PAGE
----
(with a half-life of 57 hours from its K-electron's capture by a proton from an unstable nucleus. This creates a K hole in Br, leading to its Auger cascade and disrupting the herpes gene without killing the cell.
This experiment was performed during the 1970s at Memorial Sloan Kettering Cancer Center by Lawrance Helson and C. G. Wang, using 10 neuroblastoma cell cultures, Two cultures were successful in terminating the cell replication with 77
in vitro, and the experiments were followed by a group of nude mice with implanted tumors.
The in vivo mouse experiments were complicated when the mouse livers cleaved off the sugar component of BrdC rendering the mammalian and herpes genes to incorporate the 77
-containing base, making no distinction between them. However, the Auger dose with 77BrdC disrupted the herpes-specific gene in several transformed cell cultures.
DNA-targeted dose using cisplatin
The group of metal-based anticancer drugs originated with cisplatin, one of the leading agents in clinical use. Cisplatin acts by binding to DNA, forming one or two intrastrand cross-links of the G-G adduct at 70 % and the A-G adduct at ~20 % of the major grooves of the double helix. The planar cis compound (on the same side) is composed of a square molecule with two chloride atoms on one side and two ammonia groups on the other side, centered around the heavy platinum (Pt) which could initiate the Auger dose in situ. Entering a cell with a low NaCl concentration, the aqua-chloride group would detach from the compound (allowing the missing chloride to link the G-G or A-G bases and bend the DNA helixes 45 degrees, damaging them). Although platinum-based antineoplastics are used in as much as 70 percent of all chemotherapy, they are not particularly effective against certain cancers (such as breast and prostate tumors).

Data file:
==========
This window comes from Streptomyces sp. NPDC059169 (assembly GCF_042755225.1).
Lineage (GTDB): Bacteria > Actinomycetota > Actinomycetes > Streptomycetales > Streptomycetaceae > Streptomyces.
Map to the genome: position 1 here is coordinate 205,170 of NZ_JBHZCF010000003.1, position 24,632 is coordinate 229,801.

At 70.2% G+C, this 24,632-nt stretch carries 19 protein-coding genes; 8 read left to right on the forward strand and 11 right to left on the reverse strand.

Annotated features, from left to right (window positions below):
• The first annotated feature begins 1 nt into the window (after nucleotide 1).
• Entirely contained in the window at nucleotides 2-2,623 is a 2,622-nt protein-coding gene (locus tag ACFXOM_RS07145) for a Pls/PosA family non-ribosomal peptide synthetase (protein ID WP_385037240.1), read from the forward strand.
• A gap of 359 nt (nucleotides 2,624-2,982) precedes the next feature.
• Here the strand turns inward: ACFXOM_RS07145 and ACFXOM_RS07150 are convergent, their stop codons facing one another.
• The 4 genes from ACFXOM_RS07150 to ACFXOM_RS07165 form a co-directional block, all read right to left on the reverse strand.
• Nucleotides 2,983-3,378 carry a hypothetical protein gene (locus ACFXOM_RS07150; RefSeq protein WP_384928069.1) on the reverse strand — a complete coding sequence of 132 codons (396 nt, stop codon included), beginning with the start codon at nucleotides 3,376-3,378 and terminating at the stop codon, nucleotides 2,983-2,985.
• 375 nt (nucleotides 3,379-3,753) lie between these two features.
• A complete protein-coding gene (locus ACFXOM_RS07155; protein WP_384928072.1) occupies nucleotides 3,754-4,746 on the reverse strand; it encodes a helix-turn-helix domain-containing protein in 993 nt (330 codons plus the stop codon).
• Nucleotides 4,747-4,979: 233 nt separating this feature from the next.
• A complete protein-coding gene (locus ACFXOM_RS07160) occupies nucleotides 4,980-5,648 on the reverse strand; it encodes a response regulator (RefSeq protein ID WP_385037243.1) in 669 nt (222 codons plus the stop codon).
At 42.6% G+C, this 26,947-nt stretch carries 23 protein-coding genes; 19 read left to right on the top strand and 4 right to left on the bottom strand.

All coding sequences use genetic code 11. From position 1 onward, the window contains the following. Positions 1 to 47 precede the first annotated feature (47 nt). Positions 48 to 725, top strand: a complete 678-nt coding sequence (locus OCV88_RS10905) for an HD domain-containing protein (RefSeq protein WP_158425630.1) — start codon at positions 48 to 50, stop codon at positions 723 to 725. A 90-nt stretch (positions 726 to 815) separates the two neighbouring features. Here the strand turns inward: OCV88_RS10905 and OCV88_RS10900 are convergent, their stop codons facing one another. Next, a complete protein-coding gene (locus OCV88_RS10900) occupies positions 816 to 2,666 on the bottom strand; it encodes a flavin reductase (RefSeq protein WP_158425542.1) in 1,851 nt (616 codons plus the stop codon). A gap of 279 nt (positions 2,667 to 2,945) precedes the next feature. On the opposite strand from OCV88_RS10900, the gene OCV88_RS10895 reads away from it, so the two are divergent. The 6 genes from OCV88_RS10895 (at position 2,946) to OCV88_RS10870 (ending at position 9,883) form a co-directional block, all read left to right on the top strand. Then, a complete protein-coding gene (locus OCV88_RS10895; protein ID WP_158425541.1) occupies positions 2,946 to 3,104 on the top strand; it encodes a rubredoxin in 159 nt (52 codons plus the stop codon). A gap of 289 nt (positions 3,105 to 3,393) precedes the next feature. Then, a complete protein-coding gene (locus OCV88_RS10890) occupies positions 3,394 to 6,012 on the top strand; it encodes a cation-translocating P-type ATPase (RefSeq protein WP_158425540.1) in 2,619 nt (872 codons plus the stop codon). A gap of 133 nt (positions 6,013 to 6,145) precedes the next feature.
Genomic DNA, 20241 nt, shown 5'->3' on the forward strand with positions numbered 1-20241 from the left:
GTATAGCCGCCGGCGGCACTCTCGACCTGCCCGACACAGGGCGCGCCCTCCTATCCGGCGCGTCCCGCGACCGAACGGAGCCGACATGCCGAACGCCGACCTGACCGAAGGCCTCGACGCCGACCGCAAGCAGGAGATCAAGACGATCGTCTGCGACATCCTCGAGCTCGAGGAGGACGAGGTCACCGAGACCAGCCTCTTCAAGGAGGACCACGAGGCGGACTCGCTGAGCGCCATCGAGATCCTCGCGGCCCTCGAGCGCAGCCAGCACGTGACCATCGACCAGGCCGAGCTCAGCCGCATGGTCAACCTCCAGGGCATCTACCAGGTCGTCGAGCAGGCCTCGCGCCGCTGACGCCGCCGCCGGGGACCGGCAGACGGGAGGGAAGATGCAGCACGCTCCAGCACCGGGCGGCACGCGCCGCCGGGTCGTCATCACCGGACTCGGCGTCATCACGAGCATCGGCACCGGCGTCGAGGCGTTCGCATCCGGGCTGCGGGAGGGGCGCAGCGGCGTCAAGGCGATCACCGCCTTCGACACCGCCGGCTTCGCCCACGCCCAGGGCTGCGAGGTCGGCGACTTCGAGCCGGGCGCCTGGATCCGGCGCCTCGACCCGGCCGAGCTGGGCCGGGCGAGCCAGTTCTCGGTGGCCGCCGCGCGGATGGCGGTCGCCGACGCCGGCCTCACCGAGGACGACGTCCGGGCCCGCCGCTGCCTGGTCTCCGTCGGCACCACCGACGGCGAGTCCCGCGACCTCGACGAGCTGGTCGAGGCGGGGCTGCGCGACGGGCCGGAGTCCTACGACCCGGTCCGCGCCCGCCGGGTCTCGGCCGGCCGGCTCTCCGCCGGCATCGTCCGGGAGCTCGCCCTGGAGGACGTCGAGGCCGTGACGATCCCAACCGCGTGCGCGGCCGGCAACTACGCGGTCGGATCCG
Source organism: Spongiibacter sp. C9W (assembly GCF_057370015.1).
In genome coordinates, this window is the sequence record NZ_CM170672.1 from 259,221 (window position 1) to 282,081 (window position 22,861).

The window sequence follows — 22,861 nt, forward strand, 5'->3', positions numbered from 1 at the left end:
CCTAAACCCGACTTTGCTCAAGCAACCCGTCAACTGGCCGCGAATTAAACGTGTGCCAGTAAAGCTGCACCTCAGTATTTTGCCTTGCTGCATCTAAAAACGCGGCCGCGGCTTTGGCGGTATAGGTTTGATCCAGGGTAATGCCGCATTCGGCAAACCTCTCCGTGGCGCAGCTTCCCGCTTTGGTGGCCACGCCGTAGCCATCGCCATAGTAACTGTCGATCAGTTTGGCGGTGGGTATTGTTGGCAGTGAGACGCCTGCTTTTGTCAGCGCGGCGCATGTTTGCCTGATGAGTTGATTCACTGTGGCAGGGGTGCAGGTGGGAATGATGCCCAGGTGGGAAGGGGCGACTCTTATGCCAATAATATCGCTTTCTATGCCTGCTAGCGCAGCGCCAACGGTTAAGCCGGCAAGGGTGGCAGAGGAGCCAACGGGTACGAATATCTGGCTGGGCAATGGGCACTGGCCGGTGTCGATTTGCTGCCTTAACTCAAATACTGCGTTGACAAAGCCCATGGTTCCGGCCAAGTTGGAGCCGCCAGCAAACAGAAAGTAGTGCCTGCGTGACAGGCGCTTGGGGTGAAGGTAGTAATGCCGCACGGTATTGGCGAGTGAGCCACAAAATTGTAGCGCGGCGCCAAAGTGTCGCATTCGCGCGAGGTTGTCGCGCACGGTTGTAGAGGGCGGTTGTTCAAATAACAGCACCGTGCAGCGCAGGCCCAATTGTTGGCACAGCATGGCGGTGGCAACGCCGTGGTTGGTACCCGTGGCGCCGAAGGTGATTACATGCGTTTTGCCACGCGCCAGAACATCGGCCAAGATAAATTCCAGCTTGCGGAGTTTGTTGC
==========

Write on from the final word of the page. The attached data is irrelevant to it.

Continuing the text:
The aqua-Cl rationale, detaching the chloride atom from the cisplatin when it enters a cell and binding them to G-G or A-G adducts in the major grooves of the DNA helixes, could be applied to other metals—such as ruthenium (Ru)-chemically similar to platinum. Ruthenium is used to coat the anode target of a mammography X-ray tube, enabling operation at any voltage (22-28 kVp) depending on the compressed thickness of the breast and delivering a high-contrast image. Although ruthenium is lighter than platinum, it can be induced to provide an Auger dose in situ to the DNA adducts and deliver localized chemotherapy.
Monochromatic X-rays to induce inner-shell ionization
X-ray tube with transmission target for line emissions
Monochromatic X-rays may be channeled from synchrotron radiation, obtained from filtered Coolidge X-ray tubes or from the preferred transmission X-ray tubes. To induce inner-shell ionization with resonant scattering from a moderately-heavy atom with dozens of electrons, the X-ray photon energy must be 30 keV or higher to penetrate tissue in therapeutic applications. Although synchrotron radiation is extremely bright and monochromatic without thermal scattering, its brightness falls off at the fourth power of photon energy. At 15-20 kV or higher an X-ray tube with a molybdenum target, for example, could deliver as much X-ray fluence as a typical synchrotron. A Coolidge X-ray tube brightens by 1.7 kVp and synchrotron brightness decreases by 4 kV, implying that it is not useful for Auger therapy.